ANAHEIM, Calif. (AP) — Angelina Jolie cast a spell on the crowd at the D23 Expo.
The star of the upcoming film "Maleficent" appeared on stage at the Disney extravaganza for a Saturday presentation promoting the company's upcoming assortment of live-action films.
"Since I was a little girl, Maleficent was always my favorite," Jolie told the crowd of 4,000 fans about her role as a real-life rendition of the "Sleeping Beauty" villainess. "I was terrified of her, but I was so drawn to her. I wanted to know more about her."
Jolie said her daughter, Vivienne, who turned 5 years old last month, was cast in the film as a young version of Princess Aurora, mostly because she was the only child who wasn't afraid of Jolie in her horned attire on the set.
"One little kid even said, 'Mommy, please tell the mean witch to stop talking to me,'" said Jolie.
Other stars that appeared at California's Anaheim Convention Center included a few allies of "Marvel's The Avengers."
Tom Hiddleston, Natalie Portman and Anthony Hopkins from "Thor: The Dark World" and Chris Evans, Sebastian Stan and Anthony Mackie from "Captain America: The Winter Soldier" were on hand to tout their upcoming sequels.
Hiddleston apologized for not wearing his Loki costume, which he donned earlier this summer at Comic-Con International in San Diego.
"I'm not gonna get this crowd to kneel," he said. "We're at Disneyland."
Later, when the "Captain America" crew came on stage, Evans comically invited the audience to join him at the theme park across the street.
"Anyone wanna go?" the "Captain America" star joked. "Let's go!"
Marvel Studios president Kevin Feige screened footage from both sequels, including two never-before-seen clips, and teasers for both "The Avengers: Age of Ultron" and "Guardians of the Galaxy."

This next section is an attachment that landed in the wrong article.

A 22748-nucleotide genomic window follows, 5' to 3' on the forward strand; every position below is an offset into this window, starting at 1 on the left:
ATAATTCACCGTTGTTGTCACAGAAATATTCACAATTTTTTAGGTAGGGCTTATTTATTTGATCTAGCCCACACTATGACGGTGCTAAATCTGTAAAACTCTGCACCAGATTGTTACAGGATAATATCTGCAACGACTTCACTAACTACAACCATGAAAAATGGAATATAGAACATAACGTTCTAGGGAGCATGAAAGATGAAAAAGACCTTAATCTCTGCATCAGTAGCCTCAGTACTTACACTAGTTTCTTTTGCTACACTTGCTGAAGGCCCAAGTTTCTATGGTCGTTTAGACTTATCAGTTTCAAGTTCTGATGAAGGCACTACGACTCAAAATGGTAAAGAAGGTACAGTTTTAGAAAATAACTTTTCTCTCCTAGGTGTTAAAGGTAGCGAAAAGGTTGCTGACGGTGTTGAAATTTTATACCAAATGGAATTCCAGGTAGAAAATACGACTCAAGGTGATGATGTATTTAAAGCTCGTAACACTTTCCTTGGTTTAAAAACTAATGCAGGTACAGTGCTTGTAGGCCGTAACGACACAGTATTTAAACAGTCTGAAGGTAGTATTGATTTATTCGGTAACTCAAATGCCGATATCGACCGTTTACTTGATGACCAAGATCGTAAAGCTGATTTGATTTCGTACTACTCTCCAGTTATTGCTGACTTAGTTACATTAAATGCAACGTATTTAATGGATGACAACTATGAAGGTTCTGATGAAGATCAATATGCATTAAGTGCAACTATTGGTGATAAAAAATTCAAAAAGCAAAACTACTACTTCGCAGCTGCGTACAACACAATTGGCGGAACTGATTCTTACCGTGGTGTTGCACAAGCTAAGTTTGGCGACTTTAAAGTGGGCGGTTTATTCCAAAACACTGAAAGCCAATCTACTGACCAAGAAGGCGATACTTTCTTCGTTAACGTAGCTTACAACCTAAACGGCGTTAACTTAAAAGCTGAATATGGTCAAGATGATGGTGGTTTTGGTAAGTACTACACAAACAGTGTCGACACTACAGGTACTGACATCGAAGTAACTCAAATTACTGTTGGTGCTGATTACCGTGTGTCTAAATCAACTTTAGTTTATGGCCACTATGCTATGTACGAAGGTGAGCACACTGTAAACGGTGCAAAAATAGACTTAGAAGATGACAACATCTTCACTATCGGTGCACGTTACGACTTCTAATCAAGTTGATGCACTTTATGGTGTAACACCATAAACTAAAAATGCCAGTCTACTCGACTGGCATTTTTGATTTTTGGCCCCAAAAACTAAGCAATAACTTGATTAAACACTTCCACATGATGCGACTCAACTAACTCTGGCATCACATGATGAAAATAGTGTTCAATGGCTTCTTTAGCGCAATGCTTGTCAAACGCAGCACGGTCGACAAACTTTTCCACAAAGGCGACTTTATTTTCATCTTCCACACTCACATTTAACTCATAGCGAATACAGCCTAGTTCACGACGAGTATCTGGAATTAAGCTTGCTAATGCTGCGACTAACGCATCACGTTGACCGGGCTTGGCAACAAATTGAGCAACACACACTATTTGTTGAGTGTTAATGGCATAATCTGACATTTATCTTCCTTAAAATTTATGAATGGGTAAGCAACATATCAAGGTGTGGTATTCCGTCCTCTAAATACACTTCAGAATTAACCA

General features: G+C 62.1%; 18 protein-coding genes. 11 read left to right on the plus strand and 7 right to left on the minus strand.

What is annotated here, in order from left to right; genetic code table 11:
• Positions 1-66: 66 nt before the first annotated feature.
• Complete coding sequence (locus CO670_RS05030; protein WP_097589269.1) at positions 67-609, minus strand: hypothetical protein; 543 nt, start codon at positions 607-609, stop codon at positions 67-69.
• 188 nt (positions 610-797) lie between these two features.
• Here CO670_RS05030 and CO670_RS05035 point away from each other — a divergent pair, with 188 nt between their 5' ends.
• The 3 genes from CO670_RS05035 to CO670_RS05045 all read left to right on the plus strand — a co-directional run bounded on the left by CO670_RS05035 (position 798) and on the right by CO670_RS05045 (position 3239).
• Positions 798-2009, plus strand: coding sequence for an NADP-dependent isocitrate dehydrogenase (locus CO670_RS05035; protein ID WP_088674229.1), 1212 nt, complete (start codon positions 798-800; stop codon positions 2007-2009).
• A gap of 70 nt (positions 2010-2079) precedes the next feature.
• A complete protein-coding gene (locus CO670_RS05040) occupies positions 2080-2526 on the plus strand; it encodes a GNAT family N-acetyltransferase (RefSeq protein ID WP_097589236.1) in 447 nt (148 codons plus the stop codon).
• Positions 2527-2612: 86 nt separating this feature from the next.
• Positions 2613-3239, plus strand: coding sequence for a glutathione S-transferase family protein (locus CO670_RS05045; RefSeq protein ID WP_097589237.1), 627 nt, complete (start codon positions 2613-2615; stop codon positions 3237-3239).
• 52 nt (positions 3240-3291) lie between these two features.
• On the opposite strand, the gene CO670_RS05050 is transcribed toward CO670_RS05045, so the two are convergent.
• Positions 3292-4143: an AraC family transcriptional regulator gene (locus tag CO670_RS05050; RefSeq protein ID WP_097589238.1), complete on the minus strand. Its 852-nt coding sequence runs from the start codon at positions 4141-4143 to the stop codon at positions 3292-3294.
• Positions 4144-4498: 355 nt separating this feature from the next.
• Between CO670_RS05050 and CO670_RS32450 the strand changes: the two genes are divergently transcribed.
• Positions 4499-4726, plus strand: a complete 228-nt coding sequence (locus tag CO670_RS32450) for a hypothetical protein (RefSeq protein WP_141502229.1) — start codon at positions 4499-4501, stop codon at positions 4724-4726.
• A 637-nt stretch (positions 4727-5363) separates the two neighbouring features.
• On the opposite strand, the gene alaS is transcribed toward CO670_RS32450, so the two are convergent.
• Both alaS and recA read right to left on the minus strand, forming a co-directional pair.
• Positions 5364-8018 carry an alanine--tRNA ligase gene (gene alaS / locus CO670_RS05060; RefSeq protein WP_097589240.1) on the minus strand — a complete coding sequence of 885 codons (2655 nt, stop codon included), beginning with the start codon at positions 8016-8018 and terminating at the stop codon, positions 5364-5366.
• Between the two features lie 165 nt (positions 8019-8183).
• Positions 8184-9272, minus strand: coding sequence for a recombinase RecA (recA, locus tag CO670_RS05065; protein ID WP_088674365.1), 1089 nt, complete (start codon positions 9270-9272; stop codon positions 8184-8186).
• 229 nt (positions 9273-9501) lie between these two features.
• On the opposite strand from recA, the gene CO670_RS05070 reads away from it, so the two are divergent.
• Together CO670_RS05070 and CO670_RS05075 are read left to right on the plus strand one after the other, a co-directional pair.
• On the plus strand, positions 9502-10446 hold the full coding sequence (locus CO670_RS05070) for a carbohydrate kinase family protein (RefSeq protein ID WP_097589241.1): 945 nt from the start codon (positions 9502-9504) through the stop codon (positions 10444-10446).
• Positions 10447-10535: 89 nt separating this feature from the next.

The clip for "The Dark World" showed Portman's human character Jane being examined on Thor's home realm of Asgard, while the rough "Winter Soldier" footage showcased a stealth assault on a naval ship by Cap with plenty of boomeranging shield action.
Other films previewed Saturday included the globe-trotting Muppets sequel "Muppets Most Wanted," fairytale musical "Into the Woods," live-action retelling of "Cinderella" and the mysterious "Tomorrowland," which stars George Clooney and is inspired by contents from a box found in the Disney archives.
"Tomorrowland" filmmakers Brad Bird and Damon Lindelof showed off some items from the box on stage.
"They want us to pull Clooney out of the box," said Lindelof. "It's not gonna happen, guys."
The items included a blueprint of the "It's a Small World" ride, a doctored photo of Walt Disney with Amelia Earhart and a large silver disc that the pair said contained the remnants of an animated film.
"In 20 short years, we will share this extraordinary place with the entire world, so would you like to see it?" a booming narrator said at the end of the clip, which began with an animation of cave paintings and ended with a futuristic cityscape.
Despite the plethora of stars and footage, the Force was notably absent from the D23 Expo, despite the Walt Disney Co. acquiring George Lucas' Lucasfilm empire last year. Disney didn't tease anything new about its plans for "Star Wars" films at D23. The studio previously said it plans to unleash a new "Star Wars" trilogy and two spin-off films beginning in 2015 with "Star Wars: Episode VII."
"I really wish I could tell you more, but there are dark forces and they are watching," said Disney Studios chairman Alan Horn.
Saturday's presentation concluded with several clips from "Saving Mr. Banks," which tells the story of Walt Disney's collaboration with "Mary Poppins" author P. L. Travers, and a performance of "Go Fly a Kite" from B.J. Novak and Jason Schwartzman, who portray "Mary Poppins" songwriters Richard and Robert Sherman in the film. The pair were joined on stage by the real-life Richard Sherman.
Patterned after San Diego's wildly popular Comic-Con, the biannual D23 Expo, which Disney launched in 2009, isn't just about movies. On the show floor this weekend, the 45,000 expected attendees are snapping up exclusive merchandise, trading collectible pins and meeting stars from Disney Channel shows.
Follow AP Entertainment Writer Derrik J. Lang on Twitter at http://www.twitter.com/derrikjlang